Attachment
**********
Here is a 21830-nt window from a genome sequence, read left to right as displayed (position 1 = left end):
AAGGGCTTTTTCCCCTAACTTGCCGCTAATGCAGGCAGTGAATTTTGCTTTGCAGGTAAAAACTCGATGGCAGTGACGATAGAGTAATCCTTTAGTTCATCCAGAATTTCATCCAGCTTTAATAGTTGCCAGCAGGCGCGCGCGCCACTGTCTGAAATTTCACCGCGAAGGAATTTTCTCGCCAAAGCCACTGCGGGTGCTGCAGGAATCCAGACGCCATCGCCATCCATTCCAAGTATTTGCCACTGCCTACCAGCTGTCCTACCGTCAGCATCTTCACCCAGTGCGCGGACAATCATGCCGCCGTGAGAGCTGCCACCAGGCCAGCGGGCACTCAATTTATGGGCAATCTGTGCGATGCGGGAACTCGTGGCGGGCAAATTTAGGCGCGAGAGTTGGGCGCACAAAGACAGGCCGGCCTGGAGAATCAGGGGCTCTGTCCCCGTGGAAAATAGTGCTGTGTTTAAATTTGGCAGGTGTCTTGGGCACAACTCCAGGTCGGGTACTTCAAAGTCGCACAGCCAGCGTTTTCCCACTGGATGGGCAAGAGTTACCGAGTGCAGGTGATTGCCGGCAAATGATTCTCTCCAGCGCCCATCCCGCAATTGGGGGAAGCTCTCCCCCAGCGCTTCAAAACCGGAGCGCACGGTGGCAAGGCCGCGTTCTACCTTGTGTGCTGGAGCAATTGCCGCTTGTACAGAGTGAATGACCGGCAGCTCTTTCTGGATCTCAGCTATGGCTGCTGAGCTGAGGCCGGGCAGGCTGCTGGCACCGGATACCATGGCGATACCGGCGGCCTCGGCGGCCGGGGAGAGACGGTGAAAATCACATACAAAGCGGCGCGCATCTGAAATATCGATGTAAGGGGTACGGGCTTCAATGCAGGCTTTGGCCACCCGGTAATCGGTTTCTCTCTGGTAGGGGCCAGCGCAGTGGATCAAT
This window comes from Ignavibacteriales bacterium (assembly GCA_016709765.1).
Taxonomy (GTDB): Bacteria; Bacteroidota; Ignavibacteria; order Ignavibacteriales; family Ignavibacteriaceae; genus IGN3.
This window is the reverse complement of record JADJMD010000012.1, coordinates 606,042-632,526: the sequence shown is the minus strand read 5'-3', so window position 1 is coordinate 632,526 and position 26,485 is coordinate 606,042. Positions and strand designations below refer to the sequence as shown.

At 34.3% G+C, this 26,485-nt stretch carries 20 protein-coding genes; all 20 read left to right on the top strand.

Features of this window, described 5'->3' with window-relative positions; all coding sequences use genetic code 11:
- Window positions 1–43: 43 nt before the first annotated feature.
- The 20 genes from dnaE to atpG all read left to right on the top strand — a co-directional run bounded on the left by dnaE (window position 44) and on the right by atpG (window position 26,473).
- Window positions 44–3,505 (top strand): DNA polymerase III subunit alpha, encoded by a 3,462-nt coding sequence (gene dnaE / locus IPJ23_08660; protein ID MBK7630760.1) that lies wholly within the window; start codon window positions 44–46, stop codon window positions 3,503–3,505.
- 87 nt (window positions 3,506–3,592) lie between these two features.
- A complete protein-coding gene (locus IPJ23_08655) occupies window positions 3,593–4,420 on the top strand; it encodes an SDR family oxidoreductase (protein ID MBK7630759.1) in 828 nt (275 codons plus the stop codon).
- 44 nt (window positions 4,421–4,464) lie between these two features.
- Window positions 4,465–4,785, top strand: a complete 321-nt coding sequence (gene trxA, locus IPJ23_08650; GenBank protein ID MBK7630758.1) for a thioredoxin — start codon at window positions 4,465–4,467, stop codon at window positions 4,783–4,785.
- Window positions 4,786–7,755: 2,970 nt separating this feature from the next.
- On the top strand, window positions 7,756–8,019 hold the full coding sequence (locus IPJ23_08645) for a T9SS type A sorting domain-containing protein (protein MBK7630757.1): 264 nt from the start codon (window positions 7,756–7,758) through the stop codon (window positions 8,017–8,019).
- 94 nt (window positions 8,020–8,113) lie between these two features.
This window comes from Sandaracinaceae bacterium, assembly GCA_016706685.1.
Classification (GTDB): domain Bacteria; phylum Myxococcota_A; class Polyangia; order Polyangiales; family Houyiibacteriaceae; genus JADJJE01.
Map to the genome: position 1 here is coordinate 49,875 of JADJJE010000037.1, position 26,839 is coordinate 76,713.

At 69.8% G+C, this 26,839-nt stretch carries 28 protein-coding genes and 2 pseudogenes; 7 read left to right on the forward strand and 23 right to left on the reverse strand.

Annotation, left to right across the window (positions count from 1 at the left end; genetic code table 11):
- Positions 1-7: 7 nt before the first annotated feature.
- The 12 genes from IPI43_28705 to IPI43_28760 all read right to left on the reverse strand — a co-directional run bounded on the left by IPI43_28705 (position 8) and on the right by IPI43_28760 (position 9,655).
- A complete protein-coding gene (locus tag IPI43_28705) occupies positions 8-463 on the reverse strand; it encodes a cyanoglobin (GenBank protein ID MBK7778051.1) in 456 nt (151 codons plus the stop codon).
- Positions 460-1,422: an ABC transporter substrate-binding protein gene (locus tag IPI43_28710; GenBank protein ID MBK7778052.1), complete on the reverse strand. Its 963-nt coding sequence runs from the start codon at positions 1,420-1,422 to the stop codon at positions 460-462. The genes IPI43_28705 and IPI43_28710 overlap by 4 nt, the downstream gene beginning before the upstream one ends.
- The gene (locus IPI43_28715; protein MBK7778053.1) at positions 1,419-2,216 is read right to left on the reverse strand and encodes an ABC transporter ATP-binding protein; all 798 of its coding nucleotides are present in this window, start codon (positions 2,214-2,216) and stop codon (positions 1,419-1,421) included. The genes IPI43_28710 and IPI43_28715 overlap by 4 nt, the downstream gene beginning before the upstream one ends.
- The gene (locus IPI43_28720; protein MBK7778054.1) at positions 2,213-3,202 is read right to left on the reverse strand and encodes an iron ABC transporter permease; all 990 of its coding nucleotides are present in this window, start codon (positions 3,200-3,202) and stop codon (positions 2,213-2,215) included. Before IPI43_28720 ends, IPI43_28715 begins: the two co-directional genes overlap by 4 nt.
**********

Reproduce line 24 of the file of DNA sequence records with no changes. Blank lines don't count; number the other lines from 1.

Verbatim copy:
- The 12 genes from IPI43_28705 to IPI43_28760 all read right to left on the reverse strand — a co-directional run bounded on the left by IPI43_28705 (position 8) and on the right by IPI43_28760 (position 9,655).